It’s probably safe to assume that anyone reading this space already understands the role social media plays in driving quality traffic to their website.  It’s no big secret that a website’s ranking in the results returned by various search engines can be greatly improved by a concentrated social media campaign. Anyone ignoring the power of social media continues to do so at their own peril.

As a business, you can’t treat posting to social media in the same cavalier manner as you may when posting family vacation photos on Facebook. You’re doing this for ROI. You’re doing this to maximize engagement with your target audience. In that respect, it might help you to understand exactly when your social media posts are most likely to get the best traction; exactly when users will most often click, share, or email your content.

Several years ago, the folks over at AddThis created a nice little social sharing widget that webmasters around the world have since installed on their websites.  According to comScore, they reach over 98% of the United States – and that’s more than either Facebook or Google can brag about. Given that this widget has been so widely adopted (14 million websites totalling 3 BILLION daily pageviews!), the company is able to cull some pretty reliable statistics from the data it generates.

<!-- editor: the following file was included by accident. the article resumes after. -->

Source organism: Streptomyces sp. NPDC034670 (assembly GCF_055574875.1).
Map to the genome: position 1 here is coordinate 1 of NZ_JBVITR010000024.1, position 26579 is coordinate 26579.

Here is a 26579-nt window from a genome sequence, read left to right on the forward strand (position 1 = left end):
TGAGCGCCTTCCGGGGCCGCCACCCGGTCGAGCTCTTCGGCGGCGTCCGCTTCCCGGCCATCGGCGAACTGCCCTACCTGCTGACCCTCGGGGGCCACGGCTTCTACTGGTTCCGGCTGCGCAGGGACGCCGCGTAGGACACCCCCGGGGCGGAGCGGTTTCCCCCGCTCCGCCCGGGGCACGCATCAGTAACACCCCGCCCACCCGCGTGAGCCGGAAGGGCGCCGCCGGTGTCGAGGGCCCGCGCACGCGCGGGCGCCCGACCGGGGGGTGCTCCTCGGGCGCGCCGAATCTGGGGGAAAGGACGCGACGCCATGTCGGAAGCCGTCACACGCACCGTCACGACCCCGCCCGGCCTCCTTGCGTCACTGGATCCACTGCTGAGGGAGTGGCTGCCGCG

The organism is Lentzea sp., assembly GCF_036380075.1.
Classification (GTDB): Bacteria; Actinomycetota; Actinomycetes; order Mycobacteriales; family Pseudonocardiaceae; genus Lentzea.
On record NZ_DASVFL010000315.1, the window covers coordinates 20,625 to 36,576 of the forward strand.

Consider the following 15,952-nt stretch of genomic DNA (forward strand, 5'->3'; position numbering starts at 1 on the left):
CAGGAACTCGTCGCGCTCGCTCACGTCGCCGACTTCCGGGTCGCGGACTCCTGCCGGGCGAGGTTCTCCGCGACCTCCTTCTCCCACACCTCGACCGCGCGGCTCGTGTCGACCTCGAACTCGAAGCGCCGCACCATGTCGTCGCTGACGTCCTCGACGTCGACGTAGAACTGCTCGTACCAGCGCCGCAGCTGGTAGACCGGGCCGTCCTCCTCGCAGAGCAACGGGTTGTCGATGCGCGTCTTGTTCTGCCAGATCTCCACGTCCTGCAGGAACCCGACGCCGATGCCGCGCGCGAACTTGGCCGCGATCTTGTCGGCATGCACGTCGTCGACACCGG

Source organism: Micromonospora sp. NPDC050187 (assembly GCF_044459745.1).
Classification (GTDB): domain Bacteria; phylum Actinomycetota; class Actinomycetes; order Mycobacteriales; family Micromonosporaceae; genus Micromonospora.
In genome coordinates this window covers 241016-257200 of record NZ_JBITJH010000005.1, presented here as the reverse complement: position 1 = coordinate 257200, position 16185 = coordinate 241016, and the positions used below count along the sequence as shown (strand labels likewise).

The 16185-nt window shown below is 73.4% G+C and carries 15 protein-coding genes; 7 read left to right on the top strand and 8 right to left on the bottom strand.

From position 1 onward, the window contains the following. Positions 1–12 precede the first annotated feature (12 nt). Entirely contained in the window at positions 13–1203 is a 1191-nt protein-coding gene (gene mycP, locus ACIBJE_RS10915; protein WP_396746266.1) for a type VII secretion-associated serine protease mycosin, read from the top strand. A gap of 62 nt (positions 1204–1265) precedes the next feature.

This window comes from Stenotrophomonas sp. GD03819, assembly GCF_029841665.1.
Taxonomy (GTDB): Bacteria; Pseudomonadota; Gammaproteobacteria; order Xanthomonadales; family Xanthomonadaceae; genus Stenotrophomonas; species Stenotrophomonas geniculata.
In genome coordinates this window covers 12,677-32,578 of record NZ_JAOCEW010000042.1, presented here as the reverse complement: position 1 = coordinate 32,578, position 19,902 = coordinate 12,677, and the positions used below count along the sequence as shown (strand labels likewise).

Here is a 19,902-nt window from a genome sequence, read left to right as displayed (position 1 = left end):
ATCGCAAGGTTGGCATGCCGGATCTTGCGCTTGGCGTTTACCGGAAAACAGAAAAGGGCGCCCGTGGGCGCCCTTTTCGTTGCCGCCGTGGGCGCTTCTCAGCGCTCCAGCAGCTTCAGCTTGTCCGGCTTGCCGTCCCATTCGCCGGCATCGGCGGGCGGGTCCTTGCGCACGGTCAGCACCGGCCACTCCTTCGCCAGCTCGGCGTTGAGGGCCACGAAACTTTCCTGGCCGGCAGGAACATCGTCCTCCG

Which brings us back to the topic of the day… just when is the best time to post on social media?

Consider the following:

Sharing on Facebook, Twitter, and LinkedIn is predominantly done in the morning, soon after everyone gets to work. Because of this, those that were on the receiving end of that share are most likely clicking on that content later that same day, probably that afternoon. On the other hand, Pinterest users are most active in the evening hours outside the workplace, both sharing and clicking content as they go.

Analysis:  If you are optimizing for clicks on anything but Pinterest, you might want to schedule your post for a time when it is most likely to be shared, extending your reach to a wider audience.


Each social network has a different day and time when activity peaks.  You should use this knowledge to your advantage when scheduling your posts.  Rather than just let them all go at the same time, stagger them according to when the opportunity for engagement is highest. By not doing so, you’ll be missing out on a stronger opportunity to engage your future customers.